Tuesday, October 14, 2008

By Any Means Necessary by Spike Lee

Spike Lee with Ralph Wiley. By Any Means Necessary: The Trials and Tribulations of the Making of Malcolm X. New York: Hyperion, 1992.

The main author, Spike Lee, produced the movie “Malcolm X”, stating it was his desire to make this film that drove him to become a filmmaker. Lee had read “The Autobiography of Malcolm X” while in elementary school. Malcolm X became his life inspiration. Malcolm X urged Blacks to respect themselves and to improve their lives. He declared that Blacks should defend themselves and have pride in what they do. Both Martin Luther King and Malcolm X had similar goals, which was to obtain rights and dignity for Blacks.

Lee began studying filmmaking as a mass communications students at Morehouse College.

Marvin Worth, who knew Malcolm X, had the film rights to Malcolm X’s life, having obtained them from Malcolm X’s widow, Betty Shabass, and from Alex Haley, who co-authored “The Autobiography of Malcolm X. Norman Jewison was going to direct the film for Warner Brothers. Marvin Worth wanted Lee is direct it. Lee was upset that Jewison had been selected. Letters of protest objecting to Jewison directing the film were sent to Warner Brothers. Jewison stated he didn’t like the script and withdrew from the project.

Lee believes Warner Brothers was willing to do a movie on Malcolm X only after he had been dead for awhile. His memory was not at threatening to Caucasian audiences yet many Blacks still identified with him.

Lee fears major studios only makes Black-oriented films about drug dealing or Black oriented music, such as hip hop. Lee wanted to present a different aspect of Black films could be made.

Lee points out that the studios want profits. They like earning $57 million for Lee’s “Boyz in the Hood” that cost $6 million to make. Yet, they fear venturing far from films that appeal to mainstream audiences. Lee also notes there is racism throughout society and this includes the film industry. He notes there are few Black executives who have the authority to approve which films to make. Further. Few Black films give creative control to Black filmmakers.

Lee began publicizing the movie by selling caps with an “X” on them.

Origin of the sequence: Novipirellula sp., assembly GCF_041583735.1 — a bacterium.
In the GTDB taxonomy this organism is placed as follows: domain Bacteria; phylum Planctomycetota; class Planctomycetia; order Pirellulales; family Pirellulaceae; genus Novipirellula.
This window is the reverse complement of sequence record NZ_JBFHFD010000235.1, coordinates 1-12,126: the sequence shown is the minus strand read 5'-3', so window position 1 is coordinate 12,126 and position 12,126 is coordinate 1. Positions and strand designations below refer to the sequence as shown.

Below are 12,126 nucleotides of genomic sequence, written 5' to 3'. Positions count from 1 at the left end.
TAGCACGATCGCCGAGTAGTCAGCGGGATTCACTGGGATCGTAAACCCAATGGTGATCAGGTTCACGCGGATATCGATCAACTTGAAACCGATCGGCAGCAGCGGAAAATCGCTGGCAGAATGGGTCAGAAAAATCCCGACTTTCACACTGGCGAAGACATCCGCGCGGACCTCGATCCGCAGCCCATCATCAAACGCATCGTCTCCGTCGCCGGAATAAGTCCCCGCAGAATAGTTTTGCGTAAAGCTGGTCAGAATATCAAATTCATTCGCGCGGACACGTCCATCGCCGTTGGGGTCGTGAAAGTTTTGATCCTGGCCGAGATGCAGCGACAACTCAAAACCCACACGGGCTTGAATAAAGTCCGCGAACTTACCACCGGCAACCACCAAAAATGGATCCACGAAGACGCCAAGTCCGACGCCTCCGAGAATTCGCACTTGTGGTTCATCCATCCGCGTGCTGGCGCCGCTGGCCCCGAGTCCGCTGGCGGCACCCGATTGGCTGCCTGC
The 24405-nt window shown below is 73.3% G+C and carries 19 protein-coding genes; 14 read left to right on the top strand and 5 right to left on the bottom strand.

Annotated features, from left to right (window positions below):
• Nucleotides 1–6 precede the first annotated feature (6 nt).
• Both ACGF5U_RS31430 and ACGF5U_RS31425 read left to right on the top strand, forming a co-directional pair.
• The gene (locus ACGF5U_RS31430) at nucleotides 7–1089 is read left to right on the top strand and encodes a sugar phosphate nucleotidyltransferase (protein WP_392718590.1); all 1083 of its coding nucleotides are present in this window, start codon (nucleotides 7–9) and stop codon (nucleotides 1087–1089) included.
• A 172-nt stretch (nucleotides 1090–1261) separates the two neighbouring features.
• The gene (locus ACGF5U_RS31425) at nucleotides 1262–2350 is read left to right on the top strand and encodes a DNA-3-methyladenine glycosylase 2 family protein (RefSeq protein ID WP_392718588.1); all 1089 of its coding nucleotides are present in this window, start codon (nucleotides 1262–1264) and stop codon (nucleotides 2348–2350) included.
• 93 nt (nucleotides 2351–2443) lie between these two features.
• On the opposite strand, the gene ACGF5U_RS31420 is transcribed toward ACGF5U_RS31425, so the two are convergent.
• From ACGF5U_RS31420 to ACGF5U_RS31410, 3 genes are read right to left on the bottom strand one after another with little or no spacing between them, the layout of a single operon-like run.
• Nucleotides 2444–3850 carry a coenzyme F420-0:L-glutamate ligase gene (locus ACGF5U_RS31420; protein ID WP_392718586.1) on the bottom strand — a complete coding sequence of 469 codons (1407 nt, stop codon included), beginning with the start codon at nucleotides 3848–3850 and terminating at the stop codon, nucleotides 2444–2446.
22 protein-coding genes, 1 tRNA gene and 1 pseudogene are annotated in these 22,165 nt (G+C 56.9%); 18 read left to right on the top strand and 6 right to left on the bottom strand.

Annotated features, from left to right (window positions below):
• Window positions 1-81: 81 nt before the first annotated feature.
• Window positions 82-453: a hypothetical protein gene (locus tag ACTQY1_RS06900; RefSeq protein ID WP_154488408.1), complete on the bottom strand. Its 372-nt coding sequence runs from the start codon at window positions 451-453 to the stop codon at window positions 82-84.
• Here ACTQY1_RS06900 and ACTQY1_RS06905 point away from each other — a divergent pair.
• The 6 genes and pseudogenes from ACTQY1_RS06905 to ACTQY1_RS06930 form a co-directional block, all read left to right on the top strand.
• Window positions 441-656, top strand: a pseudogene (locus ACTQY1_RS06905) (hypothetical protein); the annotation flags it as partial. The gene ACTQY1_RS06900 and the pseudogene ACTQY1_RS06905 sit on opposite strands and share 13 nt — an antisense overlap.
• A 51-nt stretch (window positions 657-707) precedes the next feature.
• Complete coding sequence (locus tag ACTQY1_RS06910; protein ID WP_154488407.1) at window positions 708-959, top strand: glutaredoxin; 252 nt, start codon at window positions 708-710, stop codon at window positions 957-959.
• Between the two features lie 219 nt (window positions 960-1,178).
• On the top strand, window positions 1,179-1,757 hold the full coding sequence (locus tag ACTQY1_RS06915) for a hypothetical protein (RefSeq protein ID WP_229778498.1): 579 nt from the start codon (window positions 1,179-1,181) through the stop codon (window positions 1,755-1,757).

Lee submitted a budget for “Malcolm X” at $38 million. Warner stated they would not approve more than $18 million. Lee left the meeting knowing he wanted to do the movie correctly and he knew it would take more than Warner was willing to approve.

James Baldwin had written the first script with Arnold Perl helping to finish the script. Subsequent scripts were written by Calder Willingham. David Mamet, David Bradley, and Charles Fuller. Lee felt the Baldwin-Perl script was the best but felt it failed to delve into the subject of the split of the Nation of Islam between Minister Louis Farrakhan, who followed the teachings of the Honorable Elijah Muhamed, and Wallace Muhammed, Elijah’s son, who formed the American Muslim Mission. Malcolm X’s murder resulted from the split. Malcolm X had accused Elijah Muhammed of adultery which he considered a serious sin against their faith.

Lee looked at the scripts. He rejected one that had Alex Haley as a character as Lee felt Haley was irrelevant to the story. Malcolm X’s life was the story. Lee chose the Baldwin-Perl script and had it rewritten. Lee also chose cinematographer Ernest Dickerson, who was known for taking his time to do a good job.

Lee went to Warner Brothers to attempt to convince them that “Malcolm X” deserved to be a three hour epic film. Theaters don’t like long movies and they have to have fewer showing per day to present them which means fewer ticket sales per day. As Lee put it, “let’s be honest. Hollywood is predominantly male and Jewish, and all they think is that Malcolm X was an anti-Semite who hated white people and advocated violence”. Lee sensed a lack of enthusiasm amongst Warner Brother executives for promoting this movie.